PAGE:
2. Keep the knee up and move the knee to the outside as far as possible, keeping the pelvis horizontal.
  3. Keep the knee there and rotate the hip inwards attempting to lift the foot higher than the knee. Try not to hike the pelvis up during this point in the exercise
  4. keep the leg up and bring it back behind you. Try not to over arch the back at this point in the exercise.
  5. Return to the start.
  6. This can also be performed in the reverse order

To really challenge yourself perform one repetition for 30 to 60 seconds

Dr Notley

If you are having pain or you are not moving well and want to move better make an appointment

 

Standing hip circles (CARS)

This exercise is part of a type of exercise called controlled articular rotations (CARs). The training method and acronym is popularized by Dr Andreo Spina. It was taught to me at a Functional Range Conditioning course in Winnipeg.  I call them “circles” to my patients because it’s easier for them to understand.  What I like about CARs is that they are easy, yet challenging, and my athletes/patients like to do them.

The intent of this exercise is to challenge the hip at its end ranges. The end range of motion is commonly the weakest area. This helps us to strengthen this region and also helps to keep our hips joint healthy through all ranges of motion.

Unlike stretching, which passively improves the  range of motion, this movement makes the muscles work at the end range of motion.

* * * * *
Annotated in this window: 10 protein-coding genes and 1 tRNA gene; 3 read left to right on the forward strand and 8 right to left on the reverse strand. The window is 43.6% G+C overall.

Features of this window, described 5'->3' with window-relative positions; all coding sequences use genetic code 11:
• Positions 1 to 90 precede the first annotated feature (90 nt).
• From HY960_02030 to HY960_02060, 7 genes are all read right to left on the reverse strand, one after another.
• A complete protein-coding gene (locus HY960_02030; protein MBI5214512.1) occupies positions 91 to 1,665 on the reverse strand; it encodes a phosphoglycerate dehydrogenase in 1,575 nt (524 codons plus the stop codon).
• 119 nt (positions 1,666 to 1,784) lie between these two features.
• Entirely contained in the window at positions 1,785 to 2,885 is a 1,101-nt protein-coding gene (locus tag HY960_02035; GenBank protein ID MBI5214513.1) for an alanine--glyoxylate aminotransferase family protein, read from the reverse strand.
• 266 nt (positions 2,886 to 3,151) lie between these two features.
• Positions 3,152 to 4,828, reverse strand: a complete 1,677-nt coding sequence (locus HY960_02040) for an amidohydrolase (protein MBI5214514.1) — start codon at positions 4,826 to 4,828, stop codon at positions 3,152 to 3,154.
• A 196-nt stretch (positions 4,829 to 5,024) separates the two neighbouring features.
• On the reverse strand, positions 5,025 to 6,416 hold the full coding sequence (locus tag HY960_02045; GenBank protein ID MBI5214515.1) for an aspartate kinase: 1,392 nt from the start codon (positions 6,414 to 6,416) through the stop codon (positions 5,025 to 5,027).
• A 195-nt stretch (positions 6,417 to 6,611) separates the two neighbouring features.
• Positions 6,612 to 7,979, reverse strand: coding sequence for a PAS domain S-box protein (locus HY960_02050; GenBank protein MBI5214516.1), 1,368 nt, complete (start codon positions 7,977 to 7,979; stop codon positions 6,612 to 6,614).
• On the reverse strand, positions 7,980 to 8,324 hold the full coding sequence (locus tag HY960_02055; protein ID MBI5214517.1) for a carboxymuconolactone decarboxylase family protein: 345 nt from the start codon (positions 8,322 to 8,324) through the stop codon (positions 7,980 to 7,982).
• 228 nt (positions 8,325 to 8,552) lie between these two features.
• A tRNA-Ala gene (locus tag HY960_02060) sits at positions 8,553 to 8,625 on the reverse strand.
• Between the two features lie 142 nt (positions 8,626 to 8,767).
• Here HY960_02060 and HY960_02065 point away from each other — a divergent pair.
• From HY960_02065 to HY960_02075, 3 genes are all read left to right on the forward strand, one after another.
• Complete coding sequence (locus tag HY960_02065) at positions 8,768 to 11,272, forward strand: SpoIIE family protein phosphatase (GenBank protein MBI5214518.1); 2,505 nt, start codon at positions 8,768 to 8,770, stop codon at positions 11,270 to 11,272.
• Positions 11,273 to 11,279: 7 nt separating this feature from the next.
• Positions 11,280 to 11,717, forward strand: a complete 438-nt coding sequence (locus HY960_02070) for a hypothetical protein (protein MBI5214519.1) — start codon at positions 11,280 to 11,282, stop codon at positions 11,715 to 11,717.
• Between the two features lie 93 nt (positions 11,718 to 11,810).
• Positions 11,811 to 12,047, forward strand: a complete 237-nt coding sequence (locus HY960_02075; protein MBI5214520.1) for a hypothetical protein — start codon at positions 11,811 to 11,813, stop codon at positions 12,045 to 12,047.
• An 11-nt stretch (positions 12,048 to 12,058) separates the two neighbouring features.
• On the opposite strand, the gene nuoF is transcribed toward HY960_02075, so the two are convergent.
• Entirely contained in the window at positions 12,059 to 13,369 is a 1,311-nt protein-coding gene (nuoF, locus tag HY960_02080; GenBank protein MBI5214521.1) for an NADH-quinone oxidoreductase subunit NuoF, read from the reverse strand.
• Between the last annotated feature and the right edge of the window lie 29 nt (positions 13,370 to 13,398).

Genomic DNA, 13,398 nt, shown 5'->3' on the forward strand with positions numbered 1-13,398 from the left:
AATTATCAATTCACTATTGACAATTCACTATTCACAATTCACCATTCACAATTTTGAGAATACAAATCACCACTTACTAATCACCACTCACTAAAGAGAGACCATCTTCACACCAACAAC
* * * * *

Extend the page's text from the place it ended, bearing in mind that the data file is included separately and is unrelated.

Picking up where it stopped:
Standing hip Circles (CARS)

Standing hip CARs can be performed on their own or, ideally, at the end of a stretching session.

This exercise can be performed with a pole, stick, or just balancing on one leg. Using a pole helps you if you have balance issues.  If you can stand on one leg but with movement you struggle a bit, the stick will add a little bit of support to help you perform the exercise. As you get better, you can work at balancing on one leg while performing the exercise.

  1. Lift the knee up as high as you can without rounding the lower back.
  2. Keep the knee up and move the knee to the outside.
  3. Keep the knee there and rotate the hip inwards. The foot comes up to be inline with the knee. Try not to hike the pelvis up during this point in the exercise
  4. keep the leg up and bring it back behind you. Try not to over arch the back at this point in the exercise.
  5. Return to the start.
  6. This can also be performed in the reverse order

To really challenge yourself perform one repetition for 30 to 60 seconds

Dr Notley

If you are having pain or you are not moving well and want to move better make an appointment

 

Exercise: Seated Thoracic Extensions

The mid back is often a problem that I see when treating my athletes. Living in a forward slouched posture leads to the spine rounding forward. This problem can often be seen in those with neck pain and shoulder pain.

If you are dealing with pain in between the shoulder blades, shoulders or neck this might be something I would give to you to perform.